2017 was a record year for equity investment, as a staggering £8.27bn was invested in UK companies.
That figure proves that British entrepreneurs are creating businesses that investors want to back. It also shows that there’s a lot of capital available for British businesses looking to take their next funding step. But finance is only part of the picture.
Alistair Brew, investor at Business Growth Fund (BGF), explains: “There’s a lot of money out there right now, but businesses should look for the right partner. That person should be about more than money – they should show an interest in the success of the business, and passion too.”
It stands to reason that with equity investments, entrepreneurs are expected to give up a share of their company. And that means inviting someone else in to the business, in varying capacities.
The personal connection
With earlier-stage investments, like Angel Investment, businesses are buying in to a personal relationship with a partner. Angels like to get hands-on with a business and help shape its day-to-day processes.
Jenny Tooth, CEO of the UK Business Angels Association (UKBAA), says: “You’ve got to want to have people around your business. Angels identify with you and your challenges on a daily basis.”
And it’s that daily involvement and regular connection that businesses need to be comfortable with. Because when they are, wonderful things can happen.
Angels often function as mentors to early-stage businesses. They spend time within the business, act as a sounding board for ideas and often sit as a non-executive director on the board.
“The benefits of having a supportive and knowledgeable investor base cannot be overstated.”
|Alexander Schey CEO at Vantage Power|
Plugging the expertise gap
Many investors are former entrepreneurs or experienced businesspeople in their own right. If you’re an entrepreneur looking for a funding partner, you can capitalise upon these experts’ knowledge to help grow your business.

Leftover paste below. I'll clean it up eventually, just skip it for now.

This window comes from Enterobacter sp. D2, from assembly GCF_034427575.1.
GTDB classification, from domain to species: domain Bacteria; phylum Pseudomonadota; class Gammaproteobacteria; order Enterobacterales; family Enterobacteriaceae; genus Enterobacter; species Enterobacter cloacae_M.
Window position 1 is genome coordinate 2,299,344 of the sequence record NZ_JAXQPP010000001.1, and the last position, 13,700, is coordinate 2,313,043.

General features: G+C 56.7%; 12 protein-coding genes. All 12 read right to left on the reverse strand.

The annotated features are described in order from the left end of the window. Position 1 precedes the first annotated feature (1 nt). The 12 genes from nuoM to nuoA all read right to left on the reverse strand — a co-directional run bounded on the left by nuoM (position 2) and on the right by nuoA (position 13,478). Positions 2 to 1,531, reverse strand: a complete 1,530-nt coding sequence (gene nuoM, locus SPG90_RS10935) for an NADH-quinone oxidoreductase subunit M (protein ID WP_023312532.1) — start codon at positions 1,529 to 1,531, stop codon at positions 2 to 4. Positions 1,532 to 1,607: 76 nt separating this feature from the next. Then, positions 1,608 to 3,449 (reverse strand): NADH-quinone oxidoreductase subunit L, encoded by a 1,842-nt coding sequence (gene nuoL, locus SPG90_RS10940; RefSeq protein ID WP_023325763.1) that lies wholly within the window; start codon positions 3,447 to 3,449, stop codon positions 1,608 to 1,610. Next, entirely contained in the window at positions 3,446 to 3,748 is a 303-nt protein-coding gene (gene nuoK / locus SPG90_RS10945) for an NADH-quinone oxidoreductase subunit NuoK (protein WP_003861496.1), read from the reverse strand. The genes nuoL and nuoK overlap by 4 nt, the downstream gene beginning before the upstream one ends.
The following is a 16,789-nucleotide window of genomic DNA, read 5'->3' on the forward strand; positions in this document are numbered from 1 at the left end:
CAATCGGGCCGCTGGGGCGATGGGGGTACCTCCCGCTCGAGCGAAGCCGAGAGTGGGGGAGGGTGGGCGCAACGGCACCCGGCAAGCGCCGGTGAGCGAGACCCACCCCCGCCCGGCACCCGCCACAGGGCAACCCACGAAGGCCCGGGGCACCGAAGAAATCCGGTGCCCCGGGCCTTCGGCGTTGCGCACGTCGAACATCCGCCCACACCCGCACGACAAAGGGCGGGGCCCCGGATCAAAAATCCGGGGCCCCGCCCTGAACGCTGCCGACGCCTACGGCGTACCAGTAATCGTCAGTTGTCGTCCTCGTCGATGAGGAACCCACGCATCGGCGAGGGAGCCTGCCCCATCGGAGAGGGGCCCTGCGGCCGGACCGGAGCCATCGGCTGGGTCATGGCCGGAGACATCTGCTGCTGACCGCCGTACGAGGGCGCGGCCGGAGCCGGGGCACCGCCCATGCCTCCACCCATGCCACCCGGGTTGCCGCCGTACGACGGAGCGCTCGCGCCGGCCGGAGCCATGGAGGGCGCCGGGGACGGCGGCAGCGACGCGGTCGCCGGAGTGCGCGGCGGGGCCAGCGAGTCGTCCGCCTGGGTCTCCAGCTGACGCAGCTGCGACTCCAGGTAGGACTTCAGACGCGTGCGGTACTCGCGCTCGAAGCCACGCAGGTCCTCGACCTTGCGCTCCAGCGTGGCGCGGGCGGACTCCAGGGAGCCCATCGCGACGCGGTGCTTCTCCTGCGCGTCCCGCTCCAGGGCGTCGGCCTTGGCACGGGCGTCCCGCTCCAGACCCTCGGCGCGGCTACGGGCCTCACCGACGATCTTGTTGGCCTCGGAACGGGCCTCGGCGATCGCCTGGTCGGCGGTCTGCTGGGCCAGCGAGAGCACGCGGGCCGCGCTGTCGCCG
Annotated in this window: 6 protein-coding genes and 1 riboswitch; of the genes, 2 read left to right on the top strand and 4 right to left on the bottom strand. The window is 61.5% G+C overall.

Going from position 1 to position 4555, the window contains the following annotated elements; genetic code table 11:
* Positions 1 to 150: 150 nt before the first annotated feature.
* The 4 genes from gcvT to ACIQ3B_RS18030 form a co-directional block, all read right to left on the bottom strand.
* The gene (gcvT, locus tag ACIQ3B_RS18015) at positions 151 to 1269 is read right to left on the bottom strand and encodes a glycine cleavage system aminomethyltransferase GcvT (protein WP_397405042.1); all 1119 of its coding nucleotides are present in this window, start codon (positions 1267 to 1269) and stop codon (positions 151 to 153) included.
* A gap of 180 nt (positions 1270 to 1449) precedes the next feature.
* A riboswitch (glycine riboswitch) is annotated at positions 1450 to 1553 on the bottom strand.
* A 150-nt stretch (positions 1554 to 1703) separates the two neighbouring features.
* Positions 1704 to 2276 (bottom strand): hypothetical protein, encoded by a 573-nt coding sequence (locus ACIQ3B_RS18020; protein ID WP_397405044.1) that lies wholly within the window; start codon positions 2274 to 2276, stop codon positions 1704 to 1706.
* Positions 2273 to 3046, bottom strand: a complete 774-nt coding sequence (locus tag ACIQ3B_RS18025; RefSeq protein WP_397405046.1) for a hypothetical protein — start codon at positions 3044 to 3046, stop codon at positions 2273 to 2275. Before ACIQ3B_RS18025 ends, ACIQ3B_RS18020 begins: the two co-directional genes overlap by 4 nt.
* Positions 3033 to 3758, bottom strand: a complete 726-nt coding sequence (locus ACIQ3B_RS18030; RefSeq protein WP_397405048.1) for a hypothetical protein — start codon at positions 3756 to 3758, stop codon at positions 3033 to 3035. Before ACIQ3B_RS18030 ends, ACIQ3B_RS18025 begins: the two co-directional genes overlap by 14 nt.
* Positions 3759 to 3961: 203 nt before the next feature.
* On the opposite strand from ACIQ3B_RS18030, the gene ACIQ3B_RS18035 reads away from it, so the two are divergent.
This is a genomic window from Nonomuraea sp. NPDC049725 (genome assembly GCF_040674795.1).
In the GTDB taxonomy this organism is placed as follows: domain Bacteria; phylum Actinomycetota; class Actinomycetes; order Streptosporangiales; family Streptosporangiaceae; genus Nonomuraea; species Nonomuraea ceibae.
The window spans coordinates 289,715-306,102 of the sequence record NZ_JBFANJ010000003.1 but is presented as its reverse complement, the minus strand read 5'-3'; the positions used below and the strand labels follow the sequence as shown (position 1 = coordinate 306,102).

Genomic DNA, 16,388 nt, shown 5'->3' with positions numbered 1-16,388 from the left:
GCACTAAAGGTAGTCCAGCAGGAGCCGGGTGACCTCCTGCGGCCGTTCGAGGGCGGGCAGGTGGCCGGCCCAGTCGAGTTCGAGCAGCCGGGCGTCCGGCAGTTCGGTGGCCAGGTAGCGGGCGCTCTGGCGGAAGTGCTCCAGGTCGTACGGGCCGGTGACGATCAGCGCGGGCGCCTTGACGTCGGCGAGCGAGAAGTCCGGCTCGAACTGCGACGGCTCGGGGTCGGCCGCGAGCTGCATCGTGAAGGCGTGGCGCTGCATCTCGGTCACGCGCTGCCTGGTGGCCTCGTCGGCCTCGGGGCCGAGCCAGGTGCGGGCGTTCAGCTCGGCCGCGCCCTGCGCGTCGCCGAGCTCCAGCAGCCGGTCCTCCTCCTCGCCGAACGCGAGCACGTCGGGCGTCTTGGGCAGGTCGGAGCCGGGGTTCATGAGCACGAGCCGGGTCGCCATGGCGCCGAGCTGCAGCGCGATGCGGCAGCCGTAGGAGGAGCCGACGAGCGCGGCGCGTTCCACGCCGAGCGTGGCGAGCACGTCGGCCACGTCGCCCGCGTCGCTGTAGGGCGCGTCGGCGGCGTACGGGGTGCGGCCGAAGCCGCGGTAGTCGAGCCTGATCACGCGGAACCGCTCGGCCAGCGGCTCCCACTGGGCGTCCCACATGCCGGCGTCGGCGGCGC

Sector experience might be important to you. Perhaps you’re looking for an investment partner who understands the market and its challenges, or who can open doors with networks and contacts.
Or maybe it’s more generic business knowledge you seek. You may be missing an entrepreneurial skillset like finance, or want a partner who can help you address a sector-neutral business ambition – such as expanding into international markets.
Whichever route you identify, you should match it to the skills you’re missing inside your business.
The benefit of invested investors
As with any good relationship, there should be an element of trust between you and your investor. Yet it might be that you’re wary of equity investment because it involves surrendering a portion of your business.
But the hope is that by giving investors a meaningful share of your business, you’re motivating them to award you the benefit of their time, experience and contacts.
Tim Hames, Director General of the British Private Equity and Venture Capital Association (BVCA), explains: “Investors have every incentive to cheerlead. They don’t want to lose their investment, so they have no reason to pull the plug. Providing you know what you’re doing and what you’re getting in return, dilution is actually a very sensible strategy for fast-growing businesses.”
“It’s not about taking up whoever offers you cash. Look for someone whose interests align with yours – who shares growth expectations, understands the challenges, acknowledges your finance needs as you progress.”
|Rod Beer Strategic Relations Director at UKBAA|
A relationship that continues to pay
When seeking funding, it can be all too easy to focus on your immediate needs. But a little bit of foresight can go a long way – for you and your investors.
“Forward planning is so important,” says Jenny Tooth, an Angel Investor. “You need to keep that relationship strong and keep the investor happy, especially if you want to get more money out of them.”
Equity investment is rarely a one-off. In fact, most businesses who grow substantially off the back of their first investment will create new targets and seek further financing. And a good relationship with an investor can help your business secure further rounds of funding.
Even if an investor has reached their investment limit, they may be able to facilitate introductions to the rest of the equity ecosystem. It’s not uncommon for Angels and Venture Capitalists (VCs) to cross-refer businesses and have strong working relationships. They can provide warm introductions and credibility.
Doing the work upfront
So to get the most out of equity investment, rather than be dazzled by a number on a cheque, consider the person sitting opposite you.
“You need to make sure your personalities match and you can get on with this person,” says James Bedford, Head of Investor Partnerships at Tech Nation. “You need to be able to have a board meeting – which might be difficult – and then go for a beer after.”
Don’t underestimate the importance of a personal connection in equity investment. After all, investors will reward businesses that value those measures with expertise, knowledge and contacts. All arguably far more valuable than money.